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Melissa Turk

Melissa Turk

Introduce yourself to our audience. Tell us who you are and what you are currently focused on.

Hello all! I am a higher education professional with previous roles in the areas of new student and family orientation, student leadership, and personal/professional development at Case Western Reserve University, University of Southern California, and University of Mount Union. I recently made a career shift whereby I’m now supporting career and professional development programming for alumni at Carnegie Mellon University, and this past January, jumped on the side gig bandwagon and started my own consulting and facilitation brand. Under this brand I help groups and organizations come together to solve problems from organizational dynamics to leadership growth and development.

I love bringing people together, building connections and solving problems, which falls in line with the recent Strengths Finder assessment I took in which I was identified as a strategic influencer (Activator, Command, Strategic, Futuristic and Self Assurance). I try my best to lead with empathy and bring unheard voices to the forefront of the conversation. I believe that individual stories need to be heard, understood, and amplified to help us come together. There is true power in a story if you’re willing to listen.

Tell us about your favorite Ellevate Network memory or success story. Why are you a member?

The memory that sticks out the most is listening to a recording about financial management on the resource page and learning that I knew nothing! Immediately, I started researching everything I could, set up an appointment with a financial advisor, and started developing a plan. I was hooked into the Network from there, because I started learning things and gaining access to knowledge that I had never been exposed to before. From there, I’ve met some amazing and supportive women and continue to learn and grow my knowledge base.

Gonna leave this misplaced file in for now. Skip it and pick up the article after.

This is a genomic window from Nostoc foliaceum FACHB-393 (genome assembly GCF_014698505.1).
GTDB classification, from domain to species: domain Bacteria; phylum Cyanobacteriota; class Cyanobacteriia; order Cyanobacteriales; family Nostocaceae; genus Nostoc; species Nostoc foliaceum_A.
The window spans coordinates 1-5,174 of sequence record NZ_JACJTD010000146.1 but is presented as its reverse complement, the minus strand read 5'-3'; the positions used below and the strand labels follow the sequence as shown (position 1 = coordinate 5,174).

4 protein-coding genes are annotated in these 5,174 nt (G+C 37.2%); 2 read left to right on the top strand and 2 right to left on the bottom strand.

What is one of your most memorable career accomplishments?

Early in my career, I experienced our department moving from one division to another while at the same time having all the staff in that department venture off to new opportunities. This left me, at a year into my career, running a sizable program that was extremely short staffed. This was a pivotal moment in my career because it gave me the opportunity to step up, and I did. Was everything perfect? No. Did I cry a lot? Yes. But I didn’t let the situation define me, I took control and lead even if I wasn’t 100% sure what I was doing. I learned a lot about myself that summer and it brought out skills I didn’t even know I had. I am proud of this accomplishment because I didn’t just survive that year, I thrived.

What is the most rewarding part of your job?

The most rewarding part of my job is when an alumnus/a contacts me to share how attending one of our programs or events impacted their professional and personal life, or that the experiences they’ve had working with me or attending a program has helped them form a deeper connection to their alma mater. It’s also been rewarding to hear from my colleagues that the work I am doing is not only supporting their work, but also helping them build relationships with our alumni.

What legacy do you hope to leave through your work?

The legacy I hope to leave through my work is that of the individual impact my relationships have had on those I met along the way; it’s in knowing I did or said something that changed the course of someone’s life for the better.